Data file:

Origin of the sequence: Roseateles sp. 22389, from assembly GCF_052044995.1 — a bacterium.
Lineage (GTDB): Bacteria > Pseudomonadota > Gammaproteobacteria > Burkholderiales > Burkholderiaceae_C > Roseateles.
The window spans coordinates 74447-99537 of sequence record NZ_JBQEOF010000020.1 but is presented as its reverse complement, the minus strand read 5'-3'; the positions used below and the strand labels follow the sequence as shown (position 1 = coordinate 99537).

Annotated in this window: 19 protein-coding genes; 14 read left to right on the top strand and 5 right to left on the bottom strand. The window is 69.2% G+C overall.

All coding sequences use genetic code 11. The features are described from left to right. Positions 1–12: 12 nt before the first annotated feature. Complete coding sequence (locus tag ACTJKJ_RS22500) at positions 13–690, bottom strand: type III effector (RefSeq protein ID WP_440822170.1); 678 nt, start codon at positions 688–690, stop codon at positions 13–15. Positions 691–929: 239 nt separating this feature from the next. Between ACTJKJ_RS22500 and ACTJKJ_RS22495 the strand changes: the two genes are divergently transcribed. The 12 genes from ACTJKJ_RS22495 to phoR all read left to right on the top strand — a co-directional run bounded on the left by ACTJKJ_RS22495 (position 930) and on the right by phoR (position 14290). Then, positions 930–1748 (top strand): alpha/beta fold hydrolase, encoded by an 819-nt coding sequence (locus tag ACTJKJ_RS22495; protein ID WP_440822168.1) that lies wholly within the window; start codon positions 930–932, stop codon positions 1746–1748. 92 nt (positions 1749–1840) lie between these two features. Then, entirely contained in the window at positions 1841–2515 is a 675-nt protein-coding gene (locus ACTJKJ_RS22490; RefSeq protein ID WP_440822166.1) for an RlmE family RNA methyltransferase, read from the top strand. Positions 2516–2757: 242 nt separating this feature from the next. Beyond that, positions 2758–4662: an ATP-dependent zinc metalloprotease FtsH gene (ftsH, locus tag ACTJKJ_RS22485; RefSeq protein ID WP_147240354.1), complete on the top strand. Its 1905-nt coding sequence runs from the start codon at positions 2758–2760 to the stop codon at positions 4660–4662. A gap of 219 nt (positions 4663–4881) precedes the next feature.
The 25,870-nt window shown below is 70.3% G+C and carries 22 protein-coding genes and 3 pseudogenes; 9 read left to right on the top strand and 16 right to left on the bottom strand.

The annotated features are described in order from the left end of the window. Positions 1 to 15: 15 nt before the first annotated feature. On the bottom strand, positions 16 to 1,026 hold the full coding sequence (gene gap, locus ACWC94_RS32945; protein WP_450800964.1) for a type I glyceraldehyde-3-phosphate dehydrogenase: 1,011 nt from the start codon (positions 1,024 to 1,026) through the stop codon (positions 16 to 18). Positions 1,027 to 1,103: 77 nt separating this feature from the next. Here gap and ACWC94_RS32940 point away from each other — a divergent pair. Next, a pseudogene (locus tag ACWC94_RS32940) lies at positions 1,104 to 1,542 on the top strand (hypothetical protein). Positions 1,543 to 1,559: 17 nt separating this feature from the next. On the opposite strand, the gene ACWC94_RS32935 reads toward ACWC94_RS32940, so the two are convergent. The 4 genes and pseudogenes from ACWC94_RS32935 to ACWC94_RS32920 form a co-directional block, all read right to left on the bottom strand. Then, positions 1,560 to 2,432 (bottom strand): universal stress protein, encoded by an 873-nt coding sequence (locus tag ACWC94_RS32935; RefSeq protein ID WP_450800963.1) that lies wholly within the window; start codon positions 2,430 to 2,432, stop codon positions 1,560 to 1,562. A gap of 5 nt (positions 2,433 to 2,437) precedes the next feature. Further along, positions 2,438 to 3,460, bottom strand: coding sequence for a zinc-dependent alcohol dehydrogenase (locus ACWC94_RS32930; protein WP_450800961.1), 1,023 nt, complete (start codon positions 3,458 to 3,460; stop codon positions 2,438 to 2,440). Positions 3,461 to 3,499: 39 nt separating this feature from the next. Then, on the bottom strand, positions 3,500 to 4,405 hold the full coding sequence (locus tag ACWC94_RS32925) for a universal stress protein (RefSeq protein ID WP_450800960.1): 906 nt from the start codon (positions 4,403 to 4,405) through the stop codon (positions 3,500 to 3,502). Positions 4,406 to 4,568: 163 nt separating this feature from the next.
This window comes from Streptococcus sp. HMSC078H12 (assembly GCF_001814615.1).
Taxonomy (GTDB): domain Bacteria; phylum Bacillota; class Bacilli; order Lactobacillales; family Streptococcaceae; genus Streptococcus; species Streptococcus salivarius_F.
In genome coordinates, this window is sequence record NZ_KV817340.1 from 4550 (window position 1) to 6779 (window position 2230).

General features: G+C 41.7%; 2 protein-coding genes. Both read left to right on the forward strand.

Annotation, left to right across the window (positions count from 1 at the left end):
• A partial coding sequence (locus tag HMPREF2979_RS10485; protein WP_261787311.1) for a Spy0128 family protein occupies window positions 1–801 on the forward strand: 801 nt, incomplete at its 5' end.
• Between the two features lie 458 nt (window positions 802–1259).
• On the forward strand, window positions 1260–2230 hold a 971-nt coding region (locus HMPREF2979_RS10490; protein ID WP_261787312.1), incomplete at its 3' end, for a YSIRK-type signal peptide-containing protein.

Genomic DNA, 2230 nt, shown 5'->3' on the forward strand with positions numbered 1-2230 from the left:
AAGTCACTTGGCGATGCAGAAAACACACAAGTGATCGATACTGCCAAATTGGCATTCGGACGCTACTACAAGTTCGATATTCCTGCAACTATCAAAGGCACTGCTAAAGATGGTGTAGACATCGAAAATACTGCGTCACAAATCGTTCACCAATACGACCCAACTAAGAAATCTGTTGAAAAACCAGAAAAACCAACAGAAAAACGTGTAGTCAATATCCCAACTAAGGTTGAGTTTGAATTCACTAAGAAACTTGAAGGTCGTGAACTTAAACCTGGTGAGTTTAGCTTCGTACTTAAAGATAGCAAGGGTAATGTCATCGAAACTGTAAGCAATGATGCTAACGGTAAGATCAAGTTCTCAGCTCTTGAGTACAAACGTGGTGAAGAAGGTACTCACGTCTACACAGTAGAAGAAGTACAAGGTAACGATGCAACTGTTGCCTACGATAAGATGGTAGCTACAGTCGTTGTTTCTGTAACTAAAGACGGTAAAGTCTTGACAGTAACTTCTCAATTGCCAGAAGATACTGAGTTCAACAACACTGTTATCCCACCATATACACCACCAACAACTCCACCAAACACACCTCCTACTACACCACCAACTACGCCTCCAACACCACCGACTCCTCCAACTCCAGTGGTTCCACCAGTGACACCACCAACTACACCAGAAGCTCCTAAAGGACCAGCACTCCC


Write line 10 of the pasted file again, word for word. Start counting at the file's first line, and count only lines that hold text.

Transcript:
In genome coordinates, this window is sequence record NZ_KV817340.1 from 4550 (window position 1) to 6779 (window position 2230).